National Flood Insurance Program specialists as well as the state NFIP coordinator and state mapping coordinator met with the City of Evans to discuss floodplain management and the city’s recent adoption of the Weld County preliminary maps. The State and FEMA will continue to work with city officials by providing additional training and technical assistance to support their floodplain management program.
Disaster Case Management Program
FEMA has awarded a Disaster Case Management Grant of $2,667,963 to the State of Colorado. Under this state-administered program, case managers will meet one-on-one with survivors to assess unmet disaster-related needs that have not been covered by other resources.
Disaster Unemployment Assistance
$302,795 has been dispersed to 151 applicants in this federally funded, state-administered program.
Crisis Counseling Grant Program
Colorado Spirit crisis counselors have talked directly with 18,178 people and provided referrals and other helpful information to more than 88,000. Counselors met with nearly 1,200 individuals or families in their homes. The counselors are continuing door-to-door services and community outreach counseling programs. In mid-March, the longer-term Crisis Counseling Regular Services Program grant will be awarded to the State to continue the program.
The grant will provide an additional nine months of crisis counseling outreach services to survivors.
At the height of the disaster there were 53 agencies that ultimately provided a total of 275,784 volunteer hours. Survivors received shelter, food, water, snacks, muck-out, and debris removal.
Long Term Recovery Groups have been established in Larimer, Weld and Boulder counties, and Longmont and Lyons.
El Paso and Fremont counties are offering case management through El Paso County Voluntary Organizations Active in Disasters.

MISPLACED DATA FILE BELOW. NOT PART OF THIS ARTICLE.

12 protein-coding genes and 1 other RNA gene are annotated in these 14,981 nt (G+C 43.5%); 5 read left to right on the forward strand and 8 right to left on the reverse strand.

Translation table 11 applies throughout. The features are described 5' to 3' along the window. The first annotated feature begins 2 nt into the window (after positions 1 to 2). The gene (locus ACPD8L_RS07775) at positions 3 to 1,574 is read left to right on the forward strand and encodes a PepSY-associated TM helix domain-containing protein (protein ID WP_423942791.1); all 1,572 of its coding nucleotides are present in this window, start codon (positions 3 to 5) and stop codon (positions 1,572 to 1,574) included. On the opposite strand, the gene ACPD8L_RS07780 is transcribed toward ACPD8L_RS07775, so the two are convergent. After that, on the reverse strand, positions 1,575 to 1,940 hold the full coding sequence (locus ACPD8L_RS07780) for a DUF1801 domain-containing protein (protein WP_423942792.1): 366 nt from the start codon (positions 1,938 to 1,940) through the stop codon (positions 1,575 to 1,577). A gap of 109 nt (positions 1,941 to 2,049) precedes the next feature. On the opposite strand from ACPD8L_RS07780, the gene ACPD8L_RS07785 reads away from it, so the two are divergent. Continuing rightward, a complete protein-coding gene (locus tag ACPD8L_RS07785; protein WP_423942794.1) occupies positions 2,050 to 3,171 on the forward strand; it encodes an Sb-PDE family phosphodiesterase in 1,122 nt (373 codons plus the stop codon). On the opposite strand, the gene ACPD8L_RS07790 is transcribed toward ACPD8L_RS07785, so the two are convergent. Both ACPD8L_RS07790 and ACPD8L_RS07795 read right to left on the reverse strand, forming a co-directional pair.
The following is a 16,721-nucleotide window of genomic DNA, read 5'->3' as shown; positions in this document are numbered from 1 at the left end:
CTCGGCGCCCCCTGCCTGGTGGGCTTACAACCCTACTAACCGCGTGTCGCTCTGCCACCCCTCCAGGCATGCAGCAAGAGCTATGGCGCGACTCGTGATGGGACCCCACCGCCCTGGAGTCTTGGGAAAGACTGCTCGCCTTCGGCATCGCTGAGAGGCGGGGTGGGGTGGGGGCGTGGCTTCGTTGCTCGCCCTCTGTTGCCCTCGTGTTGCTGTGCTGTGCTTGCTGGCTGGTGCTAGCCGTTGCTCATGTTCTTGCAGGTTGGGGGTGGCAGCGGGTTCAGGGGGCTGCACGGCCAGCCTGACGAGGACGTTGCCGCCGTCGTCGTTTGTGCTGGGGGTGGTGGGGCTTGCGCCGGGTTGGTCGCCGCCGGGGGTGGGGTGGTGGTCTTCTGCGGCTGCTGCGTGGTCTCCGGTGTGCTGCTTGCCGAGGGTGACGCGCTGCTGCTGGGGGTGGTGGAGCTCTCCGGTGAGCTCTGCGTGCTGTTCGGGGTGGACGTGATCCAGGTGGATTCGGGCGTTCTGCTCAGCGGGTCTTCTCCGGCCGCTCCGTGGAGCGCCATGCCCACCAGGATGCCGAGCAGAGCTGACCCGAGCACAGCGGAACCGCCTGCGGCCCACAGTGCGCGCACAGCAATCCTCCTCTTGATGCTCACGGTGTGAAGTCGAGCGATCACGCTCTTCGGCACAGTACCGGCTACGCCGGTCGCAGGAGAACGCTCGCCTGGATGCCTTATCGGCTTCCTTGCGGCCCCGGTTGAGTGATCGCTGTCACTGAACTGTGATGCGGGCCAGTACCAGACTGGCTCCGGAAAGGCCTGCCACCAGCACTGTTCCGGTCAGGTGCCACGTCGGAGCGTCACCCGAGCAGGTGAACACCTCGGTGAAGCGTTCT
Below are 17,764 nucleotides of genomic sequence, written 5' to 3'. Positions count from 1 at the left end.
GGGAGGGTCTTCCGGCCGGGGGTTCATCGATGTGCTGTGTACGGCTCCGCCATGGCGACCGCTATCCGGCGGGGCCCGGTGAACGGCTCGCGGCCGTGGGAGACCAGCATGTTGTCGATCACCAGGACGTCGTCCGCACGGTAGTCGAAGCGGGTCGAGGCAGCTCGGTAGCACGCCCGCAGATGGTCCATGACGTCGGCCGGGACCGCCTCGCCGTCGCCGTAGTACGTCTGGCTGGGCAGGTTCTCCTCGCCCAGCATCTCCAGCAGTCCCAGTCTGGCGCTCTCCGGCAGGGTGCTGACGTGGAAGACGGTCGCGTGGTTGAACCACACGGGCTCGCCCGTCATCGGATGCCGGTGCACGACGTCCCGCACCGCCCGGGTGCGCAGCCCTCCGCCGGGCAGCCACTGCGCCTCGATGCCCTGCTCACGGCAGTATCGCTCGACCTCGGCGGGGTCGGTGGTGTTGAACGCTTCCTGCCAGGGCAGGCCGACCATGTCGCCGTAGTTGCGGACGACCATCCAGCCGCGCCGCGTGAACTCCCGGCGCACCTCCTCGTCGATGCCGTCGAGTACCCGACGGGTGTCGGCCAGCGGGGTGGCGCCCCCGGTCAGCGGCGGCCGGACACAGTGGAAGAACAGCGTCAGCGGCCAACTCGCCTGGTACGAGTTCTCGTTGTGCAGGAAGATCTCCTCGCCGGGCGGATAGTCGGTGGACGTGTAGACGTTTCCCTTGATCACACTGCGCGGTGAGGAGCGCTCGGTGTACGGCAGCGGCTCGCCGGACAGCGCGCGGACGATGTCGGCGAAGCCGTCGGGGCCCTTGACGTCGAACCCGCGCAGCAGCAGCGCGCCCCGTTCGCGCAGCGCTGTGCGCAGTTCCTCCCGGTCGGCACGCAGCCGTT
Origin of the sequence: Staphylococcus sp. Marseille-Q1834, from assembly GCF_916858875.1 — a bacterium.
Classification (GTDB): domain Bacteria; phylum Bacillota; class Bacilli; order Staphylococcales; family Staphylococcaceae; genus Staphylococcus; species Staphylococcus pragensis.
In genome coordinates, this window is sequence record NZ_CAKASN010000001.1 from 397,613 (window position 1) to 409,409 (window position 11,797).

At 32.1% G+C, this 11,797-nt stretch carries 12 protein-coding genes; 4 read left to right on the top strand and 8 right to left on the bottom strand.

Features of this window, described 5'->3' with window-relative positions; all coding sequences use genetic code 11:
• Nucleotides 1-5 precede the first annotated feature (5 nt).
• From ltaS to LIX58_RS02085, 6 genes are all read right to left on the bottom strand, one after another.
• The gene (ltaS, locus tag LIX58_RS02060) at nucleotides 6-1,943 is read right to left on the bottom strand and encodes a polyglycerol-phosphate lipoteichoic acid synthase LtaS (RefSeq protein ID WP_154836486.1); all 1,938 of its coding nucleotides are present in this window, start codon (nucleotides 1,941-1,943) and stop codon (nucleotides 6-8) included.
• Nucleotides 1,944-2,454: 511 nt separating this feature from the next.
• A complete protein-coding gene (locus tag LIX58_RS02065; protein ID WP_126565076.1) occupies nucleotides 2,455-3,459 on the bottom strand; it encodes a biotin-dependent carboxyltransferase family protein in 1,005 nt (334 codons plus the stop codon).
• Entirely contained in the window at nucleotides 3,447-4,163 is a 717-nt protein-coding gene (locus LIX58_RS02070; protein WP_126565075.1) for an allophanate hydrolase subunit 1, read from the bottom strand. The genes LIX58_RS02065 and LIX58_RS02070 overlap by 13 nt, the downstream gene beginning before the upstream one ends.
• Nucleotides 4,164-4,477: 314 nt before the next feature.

Disaster Legal Services Program
Through the Colorado Bar Association/American Bar Association program, 284 State Bar-Licensed volunteer attorneys assisted 619 survivors with disaster-related legal issues. The program completed operations at the end of February.
Federal Disaster Recovery Coordination
The Federal Disaster Recovery Coordination group has brought together federal and state subject-matter experts to advise local and state decision-makers on the best methods to achieve an effective recovery. The FDRC focuses on how best to restore, redevelop and revitalize the health, social, economic, natural and environmental fabric of the community.
The group’s recently released Mission Scoping Assessment lists recovery-related impacts and the breadth of support needed, as well as evaluates gaps between recovery needs and capabilities. Its soon-to-be-released Recovery Support Strategies document outlines state recovery priorities and discusses how federal agencies can support those efforts.
The State of Colorado, FDRC and other federal agencies are:
assisting Lyons and Jamestown with long-term community planning and recovery organization;
facilitating a survey to gauge impacts of flooding on business communities;
helping identify housing options for disaster survivors, and
helping local governments identify stream channel choke points so local communities can prioritize limited hazard reduction in streams.
By clicking the “like” button on the COEmergency Facebook page, Coloradans can get detailed posts with useful information and photos. The Colorado Division of Homeland Security and Emergency Management’s (DHSEM) Twitter account COEmergency has more than 23,000 followers and offers disaster recovery information, links to news products and other information that disaster survivors may still find useful.
More than 1,000 tweets have provided response and recovery information. Since the September floods began, more than 1,200 new participants have started following FEMA Region 8.